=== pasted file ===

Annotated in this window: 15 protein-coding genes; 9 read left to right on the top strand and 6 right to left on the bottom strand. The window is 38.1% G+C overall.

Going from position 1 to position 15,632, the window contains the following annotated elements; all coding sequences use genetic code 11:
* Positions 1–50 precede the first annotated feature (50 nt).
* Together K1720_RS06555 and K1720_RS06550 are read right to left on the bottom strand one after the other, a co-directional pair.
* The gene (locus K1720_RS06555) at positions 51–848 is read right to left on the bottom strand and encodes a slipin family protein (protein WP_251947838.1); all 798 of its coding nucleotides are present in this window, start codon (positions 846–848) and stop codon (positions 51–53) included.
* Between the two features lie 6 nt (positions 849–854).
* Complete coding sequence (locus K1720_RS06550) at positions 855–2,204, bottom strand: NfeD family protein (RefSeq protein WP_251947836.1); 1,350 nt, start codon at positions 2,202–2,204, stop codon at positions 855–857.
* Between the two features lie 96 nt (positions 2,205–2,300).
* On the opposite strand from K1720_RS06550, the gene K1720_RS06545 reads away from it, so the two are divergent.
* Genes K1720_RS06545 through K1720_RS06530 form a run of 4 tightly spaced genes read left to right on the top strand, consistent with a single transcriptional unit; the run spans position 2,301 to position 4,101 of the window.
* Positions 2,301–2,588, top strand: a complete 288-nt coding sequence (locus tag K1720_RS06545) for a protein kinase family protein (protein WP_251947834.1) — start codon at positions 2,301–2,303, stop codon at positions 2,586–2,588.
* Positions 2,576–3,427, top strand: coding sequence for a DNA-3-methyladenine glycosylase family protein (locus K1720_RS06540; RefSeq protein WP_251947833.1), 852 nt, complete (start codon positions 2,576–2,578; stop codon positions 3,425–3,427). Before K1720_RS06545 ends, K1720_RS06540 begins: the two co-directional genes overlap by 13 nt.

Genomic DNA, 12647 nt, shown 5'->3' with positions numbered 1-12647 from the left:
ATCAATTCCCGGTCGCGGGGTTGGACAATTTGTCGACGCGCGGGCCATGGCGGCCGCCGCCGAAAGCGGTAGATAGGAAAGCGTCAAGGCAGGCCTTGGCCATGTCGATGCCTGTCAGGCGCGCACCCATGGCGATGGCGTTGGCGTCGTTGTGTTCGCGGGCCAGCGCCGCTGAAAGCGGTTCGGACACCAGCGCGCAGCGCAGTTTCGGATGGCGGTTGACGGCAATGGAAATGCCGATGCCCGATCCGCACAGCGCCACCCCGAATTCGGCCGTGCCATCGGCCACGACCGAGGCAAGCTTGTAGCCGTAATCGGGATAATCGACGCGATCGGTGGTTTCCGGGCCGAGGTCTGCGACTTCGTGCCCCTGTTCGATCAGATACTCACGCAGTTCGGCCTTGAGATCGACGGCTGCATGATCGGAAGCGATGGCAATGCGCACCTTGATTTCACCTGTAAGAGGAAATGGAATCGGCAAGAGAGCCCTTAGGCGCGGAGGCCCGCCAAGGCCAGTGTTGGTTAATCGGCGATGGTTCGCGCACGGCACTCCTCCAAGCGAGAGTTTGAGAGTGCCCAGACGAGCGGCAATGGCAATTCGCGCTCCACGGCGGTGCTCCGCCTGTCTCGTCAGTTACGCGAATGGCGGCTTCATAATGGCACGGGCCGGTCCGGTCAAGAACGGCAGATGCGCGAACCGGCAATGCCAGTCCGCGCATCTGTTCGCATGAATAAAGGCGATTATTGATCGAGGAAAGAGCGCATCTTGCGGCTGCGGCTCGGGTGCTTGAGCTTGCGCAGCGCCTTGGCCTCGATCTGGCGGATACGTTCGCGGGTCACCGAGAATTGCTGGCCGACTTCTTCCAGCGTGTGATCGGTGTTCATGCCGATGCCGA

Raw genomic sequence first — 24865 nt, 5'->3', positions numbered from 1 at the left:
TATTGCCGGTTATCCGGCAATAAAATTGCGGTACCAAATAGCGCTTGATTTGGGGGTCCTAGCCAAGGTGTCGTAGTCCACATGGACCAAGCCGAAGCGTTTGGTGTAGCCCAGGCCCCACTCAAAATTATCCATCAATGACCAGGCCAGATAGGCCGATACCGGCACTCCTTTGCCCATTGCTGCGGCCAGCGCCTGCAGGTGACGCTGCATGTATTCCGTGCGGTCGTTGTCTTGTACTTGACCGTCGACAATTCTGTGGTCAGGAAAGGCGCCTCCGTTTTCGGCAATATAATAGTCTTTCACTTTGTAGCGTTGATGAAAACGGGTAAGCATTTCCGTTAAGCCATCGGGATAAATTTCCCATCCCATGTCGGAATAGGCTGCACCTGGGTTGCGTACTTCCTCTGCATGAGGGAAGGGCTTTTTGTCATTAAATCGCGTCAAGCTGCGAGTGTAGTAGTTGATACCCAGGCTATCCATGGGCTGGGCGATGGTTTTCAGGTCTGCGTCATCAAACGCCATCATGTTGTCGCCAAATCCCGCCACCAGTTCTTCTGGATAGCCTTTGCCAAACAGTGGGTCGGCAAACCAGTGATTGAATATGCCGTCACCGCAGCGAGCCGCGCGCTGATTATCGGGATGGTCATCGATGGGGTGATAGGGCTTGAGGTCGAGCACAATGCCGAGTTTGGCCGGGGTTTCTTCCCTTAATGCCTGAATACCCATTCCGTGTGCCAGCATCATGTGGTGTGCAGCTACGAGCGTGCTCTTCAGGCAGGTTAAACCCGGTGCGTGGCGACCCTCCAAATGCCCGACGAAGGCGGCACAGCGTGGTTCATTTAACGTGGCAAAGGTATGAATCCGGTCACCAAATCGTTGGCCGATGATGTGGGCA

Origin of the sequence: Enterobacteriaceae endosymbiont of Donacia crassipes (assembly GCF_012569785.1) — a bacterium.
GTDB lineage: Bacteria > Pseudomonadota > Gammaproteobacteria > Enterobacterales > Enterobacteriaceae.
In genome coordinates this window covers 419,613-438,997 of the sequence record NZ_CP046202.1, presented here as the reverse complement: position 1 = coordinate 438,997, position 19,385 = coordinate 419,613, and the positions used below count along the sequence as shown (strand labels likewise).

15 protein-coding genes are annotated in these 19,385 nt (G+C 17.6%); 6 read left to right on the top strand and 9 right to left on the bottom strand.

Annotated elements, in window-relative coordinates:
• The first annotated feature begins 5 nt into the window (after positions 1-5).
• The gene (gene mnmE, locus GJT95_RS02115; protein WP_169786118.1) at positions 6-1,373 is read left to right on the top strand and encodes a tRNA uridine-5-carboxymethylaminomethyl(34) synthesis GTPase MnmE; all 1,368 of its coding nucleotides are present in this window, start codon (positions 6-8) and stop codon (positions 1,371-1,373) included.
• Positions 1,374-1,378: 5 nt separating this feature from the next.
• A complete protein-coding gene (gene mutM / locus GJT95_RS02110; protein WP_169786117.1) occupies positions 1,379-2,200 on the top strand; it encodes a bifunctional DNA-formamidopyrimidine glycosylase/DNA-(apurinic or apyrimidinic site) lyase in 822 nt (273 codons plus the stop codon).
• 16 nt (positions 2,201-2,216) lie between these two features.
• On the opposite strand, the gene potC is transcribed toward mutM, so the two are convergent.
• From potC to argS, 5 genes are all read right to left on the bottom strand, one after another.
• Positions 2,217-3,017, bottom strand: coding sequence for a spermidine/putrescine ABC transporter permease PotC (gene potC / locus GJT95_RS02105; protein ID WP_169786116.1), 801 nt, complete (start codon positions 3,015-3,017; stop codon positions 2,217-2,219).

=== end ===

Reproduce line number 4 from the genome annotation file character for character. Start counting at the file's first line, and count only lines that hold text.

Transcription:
* Together K1720_RS06555 and K1720_RS06550 are read right to left on the bottom strand one after the other, a co-directional pair.